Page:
The SNP Government was too slow to react, unwilling to listen to experts and risks making the drugs death crisis worse by rolling back counter measures, opposition parties have claimed.
Figures released on Friday confirmed Scotland again having the highest rate of drugs death in Europe, after another 1,339 people died of substance related causes.
The SNP’s opponents warned the crisis risked “spiralling out of control” and was a “scar on the conscience of this Scottish Government
The Scottish Conservatives have called on all Holyrood parties to support their Right to Recovery Bill, while the Scottish Greens have said both Westminster and Holyrood should change their policy on “the war on drugs“.
Scottish Labour said cuts to alcohol and drug addiction services since 2014 had caused the “deaths of thousands”.
Scotland’s rate of death is three times higher than the rest of the UK.
People from deprived areas of the country are 18 times more likely to die of drugs-related abuse than more prosperous parts, figures published by the National Records of Scotland (NRS) show.
Benzodiazepine, commonly referred to as “street-benzos” was present in more than 72% of recorded drugs deaths in Scotland.
In Dundee, that figure stood at more than 82%, one of the highest in the country.
Dundee recorded fewer drugs deaths in 2020 than in 2019, but on a four-year average still has the highest rate in the country.
Glasgow recorded the highest rate of drugs death in 2020, at 45.8 per 100,000 people.
The government’s drug policy minister Angela Constance said the latest figures were “heart-breaking” and promised to spend £100 million on improving residential rehabilitation, as part of a wider £250 million pledged for the crisis.
‘None of this was inevitable’
Dundee-based North East Labour MSP Michael Marra warned treatments brought in during the coronavirus crisis which may have helped Dundee’s figures were already being rolled back by the government.
He said: “These figures are horrific and that horror only grows deeper year by year by year. Every one of these lost souls leaves behind bereft families and friends. Their pain today is palpable.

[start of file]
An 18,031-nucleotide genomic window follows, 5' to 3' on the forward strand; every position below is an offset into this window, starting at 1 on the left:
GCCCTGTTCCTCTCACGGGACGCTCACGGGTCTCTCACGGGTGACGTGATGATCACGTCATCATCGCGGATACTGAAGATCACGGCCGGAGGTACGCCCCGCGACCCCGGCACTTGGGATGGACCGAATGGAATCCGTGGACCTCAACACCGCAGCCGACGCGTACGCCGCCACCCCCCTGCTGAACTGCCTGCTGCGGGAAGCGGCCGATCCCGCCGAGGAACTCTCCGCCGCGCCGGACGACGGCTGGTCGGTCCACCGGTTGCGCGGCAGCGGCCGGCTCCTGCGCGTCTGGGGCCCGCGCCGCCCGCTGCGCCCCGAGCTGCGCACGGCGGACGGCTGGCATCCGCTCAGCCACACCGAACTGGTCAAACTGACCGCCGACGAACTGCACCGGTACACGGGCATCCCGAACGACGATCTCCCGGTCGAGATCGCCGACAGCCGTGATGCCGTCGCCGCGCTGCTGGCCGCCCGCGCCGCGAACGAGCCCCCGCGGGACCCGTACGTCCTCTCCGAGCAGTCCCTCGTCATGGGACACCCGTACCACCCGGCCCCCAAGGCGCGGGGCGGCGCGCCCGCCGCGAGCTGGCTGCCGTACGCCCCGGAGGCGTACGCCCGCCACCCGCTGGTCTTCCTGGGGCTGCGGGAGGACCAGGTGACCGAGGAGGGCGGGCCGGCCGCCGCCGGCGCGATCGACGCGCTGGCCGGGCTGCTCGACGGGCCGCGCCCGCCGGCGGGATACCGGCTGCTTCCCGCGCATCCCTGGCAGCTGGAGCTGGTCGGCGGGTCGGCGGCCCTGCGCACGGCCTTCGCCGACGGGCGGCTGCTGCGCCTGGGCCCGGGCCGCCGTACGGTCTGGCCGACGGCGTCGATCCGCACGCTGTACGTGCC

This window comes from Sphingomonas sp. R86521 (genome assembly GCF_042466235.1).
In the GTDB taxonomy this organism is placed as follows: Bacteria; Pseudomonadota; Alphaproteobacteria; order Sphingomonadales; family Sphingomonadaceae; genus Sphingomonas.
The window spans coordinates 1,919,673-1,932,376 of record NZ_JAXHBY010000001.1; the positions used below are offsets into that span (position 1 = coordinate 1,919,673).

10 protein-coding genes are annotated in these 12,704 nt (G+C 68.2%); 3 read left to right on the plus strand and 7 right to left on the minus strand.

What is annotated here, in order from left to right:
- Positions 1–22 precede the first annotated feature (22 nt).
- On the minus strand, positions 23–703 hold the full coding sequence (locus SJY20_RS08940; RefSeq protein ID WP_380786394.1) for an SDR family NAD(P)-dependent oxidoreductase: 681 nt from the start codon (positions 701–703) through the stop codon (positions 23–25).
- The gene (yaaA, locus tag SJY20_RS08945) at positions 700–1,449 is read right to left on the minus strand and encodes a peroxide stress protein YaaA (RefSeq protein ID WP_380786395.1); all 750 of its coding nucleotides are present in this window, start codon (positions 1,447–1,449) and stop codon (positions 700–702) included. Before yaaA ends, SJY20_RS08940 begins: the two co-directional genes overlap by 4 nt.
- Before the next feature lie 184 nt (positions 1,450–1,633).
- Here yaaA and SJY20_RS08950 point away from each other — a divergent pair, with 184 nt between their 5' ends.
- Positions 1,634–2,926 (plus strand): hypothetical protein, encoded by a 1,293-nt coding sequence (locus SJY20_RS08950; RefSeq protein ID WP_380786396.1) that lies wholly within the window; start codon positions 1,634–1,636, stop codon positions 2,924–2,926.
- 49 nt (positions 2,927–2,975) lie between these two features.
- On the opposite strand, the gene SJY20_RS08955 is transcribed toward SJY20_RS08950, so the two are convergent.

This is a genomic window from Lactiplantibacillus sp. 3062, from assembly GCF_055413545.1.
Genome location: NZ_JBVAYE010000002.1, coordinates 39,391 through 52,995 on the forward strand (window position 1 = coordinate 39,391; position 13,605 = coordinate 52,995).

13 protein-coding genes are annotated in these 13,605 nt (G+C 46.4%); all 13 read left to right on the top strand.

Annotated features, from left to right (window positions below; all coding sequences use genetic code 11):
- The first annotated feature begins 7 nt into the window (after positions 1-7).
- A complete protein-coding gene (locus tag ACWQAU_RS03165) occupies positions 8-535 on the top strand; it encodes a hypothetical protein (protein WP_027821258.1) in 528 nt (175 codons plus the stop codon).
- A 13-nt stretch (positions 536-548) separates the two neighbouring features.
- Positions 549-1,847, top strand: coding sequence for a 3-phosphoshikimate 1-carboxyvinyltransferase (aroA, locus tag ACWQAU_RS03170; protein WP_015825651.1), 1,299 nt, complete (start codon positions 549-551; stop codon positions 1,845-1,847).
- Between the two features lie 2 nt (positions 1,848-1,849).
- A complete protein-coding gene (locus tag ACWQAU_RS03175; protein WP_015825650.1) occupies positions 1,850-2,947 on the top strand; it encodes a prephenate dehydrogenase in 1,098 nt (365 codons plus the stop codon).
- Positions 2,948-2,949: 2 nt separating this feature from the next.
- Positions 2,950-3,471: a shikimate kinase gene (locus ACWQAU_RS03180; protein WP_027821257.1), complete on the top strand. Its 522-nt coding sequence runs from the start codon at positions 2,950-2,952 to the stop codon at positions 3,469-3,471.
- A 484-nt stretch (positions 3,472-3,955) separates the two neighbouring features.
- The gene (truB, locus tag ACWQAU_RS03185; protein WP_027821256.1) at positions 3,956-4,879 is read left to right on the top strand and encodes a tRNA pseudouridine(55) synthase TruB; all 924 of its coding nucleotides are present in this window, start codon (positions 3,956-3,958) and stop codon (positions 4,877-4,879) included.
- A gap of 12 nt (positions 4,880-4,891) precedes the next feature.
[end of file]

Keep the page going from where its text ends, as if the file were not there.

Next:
“Scotland’s epidemic long since unhooked itself from comparable countries across Europe. We stand alone as a global case study in political and policy failure.
“We are one of the richest counties in the world yet the depth of our inequality is vast and growing.
“The most deprived are 18 more times likely to die from drugs as the better off.
“That is moral collapse and it is the same health inequalities that lie beneath our shocking record on Covid-19.
“None of this was or is inevitable.
“Services were cut despite warnings to the SNP government and lives are being lost in their thousands.”
He added: “Dundee’s death figures remain among the worst in the world. Any downturn in deaths must be continued year on year. Covid has resulted in some positive service changes which must be sustained and deepened.
“There are worrying signs that things like multi-day treatment are already being rolled back across the country. The challenge of service changes is profound and must be led intelligently and with an urgency that often eludes our institutions.
“I welcome the shift to quarterly figures having called for an overhaul of our use of data to evaluate policy in debate with the Drug Policy Minister in Parliament.
“If we are to understand what is happening in streets and in homes and if we are to assess what is working or not then real-time data is essential.”
Scottish Conservative Leader Douglas Ross said: “These latest statistics are horrifying and heart-breaking. Behind every number is a lost loved one and a broken family.
“These shocking figures alone cannot capture the agony, pain and devastation that the drugs crisis is causing in communities across Scotland.
“The drugs crisis is our national shame. It is a stain on Scotland that so many of our most vulnerable people have been left without hope, crushed by a system that is thoroughly broken.
“This is not a day for political posturing but it is a simple fact that the government’s small steps are not cutting it. The crisis is getting worse and spiralling out of control.
“We need a united national effort to make the drastic changes necessary to overhaul the broken system.
“The Scottish Conservatives are bringing forward a Right to Recovery Bill to guarantee in law that everyone who needs treatment can get it.
“This proposal has the backing of frontline groups and experts across the political spectrum. SNP MSPs are reportedly on board privately. We only need the government to wake up, stop stalling and support it.